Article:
Generally, the brand of Intel chip inside your machine gives you a pretty good way to determine which market segment it’s meant for. Got an Intel Core? That’s a home and business machine. Got an Intel Xeon? That’s a professional machine. But somewhere between those two classes, Intel and its partner OEMs (original equipment manufacturers) have added a new category: entry-level workstation.
For years, price-conscious buyers have been creating their own unauthorized workhorses. Often, they do it by purchasing a high-end home or business machine, adding a GPU, and bolstering its RAM. The downside of that, of course, is that they ended up with configurations that weren’t supported by professional software makers, particularly those who publish 3D design and engineering software.
Hardware makers like HP and Dell took notice too. And they decided to enable what they couldn’t stop, by creating the entry-level workstation category. Priced to appeal economy buyers but powered by Intel Xeon processors, these entry-level machines are certified for heavyweight CAD packages.
The new machines coming out the next season will most likely be powered by Intel Xeon E3-1200, the chipset series Intel has branded with 3 Ps: “Practical, Professional Workstation Performance.” Intel wrote, “These processors power entry-level workstations that merge the traditional strengths of the professional workstation with a new processor-based Intel HD graphics technology to tackle entry-level data analysis, CAD, digital animation, and 3D imaging challenges.”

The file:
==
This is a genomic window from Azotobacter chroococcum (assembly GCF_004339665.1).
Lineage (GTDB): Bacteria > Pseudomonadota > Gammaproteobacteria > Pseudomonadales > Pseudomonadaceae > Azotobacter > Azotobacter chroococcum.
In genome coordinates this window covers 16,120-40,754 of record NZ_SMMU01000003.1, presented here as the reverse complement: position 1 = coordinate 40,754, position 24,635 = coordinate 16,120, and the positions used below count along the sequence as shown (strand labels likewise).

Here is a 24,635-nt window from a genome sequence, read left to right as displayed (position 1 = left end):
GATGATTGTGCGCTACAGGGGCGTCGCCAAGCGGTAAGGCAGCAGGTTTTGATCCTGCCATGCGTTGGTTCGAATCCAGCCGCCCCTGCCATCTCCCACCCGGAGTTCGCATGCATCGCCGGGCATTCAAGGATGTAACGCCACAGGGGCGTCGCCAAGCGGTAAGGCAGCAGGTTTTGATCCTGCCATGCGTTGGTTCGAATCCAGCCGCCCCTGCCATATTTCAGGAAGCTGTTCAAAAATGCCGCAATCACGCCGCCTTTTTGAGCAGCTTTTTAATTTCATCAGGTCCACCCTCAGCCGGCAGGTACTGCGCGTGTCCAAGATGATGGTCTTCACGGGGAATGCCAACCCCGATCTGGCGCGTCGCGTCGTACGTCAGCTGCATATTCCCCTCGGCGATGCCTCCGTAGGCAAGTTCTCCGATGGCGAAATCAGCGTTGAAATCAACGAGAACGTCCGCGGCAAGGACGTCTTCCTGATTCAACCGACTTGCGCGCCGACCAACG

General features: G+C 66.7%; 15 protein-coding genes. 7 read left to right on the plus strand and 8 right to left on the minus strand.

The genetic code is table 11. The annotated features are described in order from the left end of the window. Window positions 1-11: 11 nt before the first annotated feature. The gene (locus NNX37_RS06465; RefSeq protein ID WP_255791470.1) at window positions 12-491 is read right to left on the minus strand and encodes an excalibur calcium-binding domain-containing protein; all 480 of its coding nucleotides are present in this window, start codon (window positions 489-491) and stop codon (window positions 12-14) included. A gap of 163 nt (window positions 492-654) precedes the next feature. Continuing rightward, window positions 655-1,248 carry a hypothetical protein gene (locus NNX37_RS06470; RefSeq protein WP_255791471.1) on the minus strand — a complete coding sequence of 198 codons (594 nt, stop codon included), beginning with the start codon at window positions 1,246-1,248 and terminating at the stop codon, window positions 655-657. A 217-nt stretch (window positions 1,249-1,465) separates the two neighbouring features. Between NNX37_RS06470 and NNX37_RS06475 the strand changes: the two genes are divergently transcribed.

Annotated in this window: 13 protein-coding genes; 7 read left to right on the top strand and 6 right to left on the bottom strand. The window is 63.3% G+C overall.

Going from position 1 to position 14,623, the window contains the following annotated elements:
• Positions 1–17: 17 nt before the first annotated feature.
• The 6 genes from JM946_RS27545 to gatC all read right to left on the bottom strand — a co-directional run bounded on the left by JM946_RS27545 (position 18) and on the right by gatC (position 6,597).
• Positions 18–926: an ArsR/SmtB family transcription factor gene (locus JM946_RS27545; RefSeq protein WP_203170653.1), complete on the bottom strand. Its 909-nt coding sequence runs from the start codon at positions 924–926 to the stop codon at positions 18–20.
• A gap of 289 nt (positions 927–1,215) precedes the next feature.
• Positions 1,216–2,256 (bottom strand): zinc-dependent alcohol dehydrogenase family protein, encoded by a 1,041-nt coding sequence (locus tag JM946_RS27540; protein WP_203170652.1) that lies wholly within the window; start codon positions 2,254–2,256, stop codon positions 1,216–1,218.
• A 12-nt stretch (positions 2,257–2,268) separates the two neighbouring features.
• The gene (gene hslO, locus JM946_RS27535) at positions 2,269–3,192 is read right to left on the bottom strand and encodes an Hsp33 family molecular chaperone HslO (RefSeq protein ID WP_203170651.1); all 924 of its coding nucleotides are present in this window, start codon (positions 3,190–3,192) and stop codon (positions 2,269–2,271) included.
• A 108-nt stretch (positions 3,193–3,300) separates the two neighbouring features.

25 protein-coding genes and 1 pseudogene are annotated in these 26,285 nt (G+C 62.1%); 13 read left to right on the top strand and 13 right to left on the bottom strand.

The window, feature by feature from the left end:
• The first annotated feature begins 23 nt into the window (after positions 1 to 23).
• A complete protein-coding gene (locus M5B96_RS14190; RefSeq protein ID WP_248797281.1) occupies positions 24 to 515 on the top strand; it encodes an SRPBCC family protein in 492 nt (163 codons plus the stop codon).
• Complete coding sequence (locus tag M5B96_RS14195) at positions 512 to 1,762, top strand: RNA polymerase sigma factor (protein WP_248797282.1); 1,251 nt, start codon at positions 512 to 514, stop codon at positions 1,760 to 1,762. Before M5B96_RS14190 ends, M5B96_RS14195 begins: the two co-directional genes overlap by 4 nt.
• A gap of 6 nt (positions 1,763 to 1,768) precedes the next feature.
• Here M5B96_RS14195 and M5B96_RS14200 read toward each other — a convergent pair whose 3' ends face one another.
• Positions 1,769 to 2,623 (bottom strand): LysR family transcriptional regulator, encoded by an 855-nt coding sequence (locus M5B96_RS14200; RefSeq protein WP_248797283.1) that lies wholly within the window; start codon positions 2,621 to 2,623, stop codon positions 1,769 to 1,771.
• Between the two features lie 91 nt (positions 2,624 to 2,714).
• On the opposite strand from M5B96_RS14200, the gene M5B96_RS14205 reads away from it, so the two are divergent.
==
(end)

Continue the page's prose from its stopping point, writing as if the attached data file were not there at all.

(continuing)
Thor Sewell, director of Intel’s workstation business strategy, explained, “The new Intel Xeon processor’s greatest innovation is how it integrates — for the first time in entry workstation product — the CPU and graphics engines on the same die. That means visual and 3D graphics capabilities that were once only available to entry workstation users with discrete graphics cards will now be accessible to anyone with an entry workstation with Intel HD Graphics P3000. It changes the definition of the workstation and it may potentially change the form factors it is delivered in.”
Sewell pointed out that HD Graphics P3000 in Intel Xeon is not to be confused with the Intel HD graphics 3000 on Intel Core i7. “The P3000 is only available on Intel Xeon E3-based workstations and it delivers some amazing graphics performance for professional applications from SolidWorks, Autodesk, and ADOBE,” he distinguished the two.
Intel argues that putting the general processing unit and graphics processing unit on the same die — as it is the case with Xeon E3-1200 — is a better approach than using a discrete graphics card, because the shorter passage (physical distance) between the two processing units cuts down on data travel, thus improves throughput.
Intel recently signed an agreement with NVIDIA, for a significant sum. “Under the transaction, Intel receives a license to NVIDIA’s patents subject to the terms of the agreement,” the announcement reads. “NVIDIA receives a license to Intel’s patents subject to the terms of the agreement, including that x86 and certain other products are not licensed to NVIDIA under the agreement. Intel and NVIDIA have also exchanged broad releases for all legal claims, including any claims of breach of their previous license agreement. Intel will pay NVIDIA $1.5 billion over the next 5 years.”
The agreement also ends the legal battle between the two. In their words, they “resolved pending litigation in Chancery Court in Wilmington, Del., ending all outstanding legal disputes between the companies.”
It’s unclear how exactly Intel plans to use chunks of NVIDIA technologies it now has access to. Intel is rather tight-lipped about it. And the end of their legal feud hardly means the end of their market rivalry. If anything, this might be a case of coopetition — competitors working together for mutual gain in an area where their interests happen to merge.
In this case, that coveted area is graphics acceleration.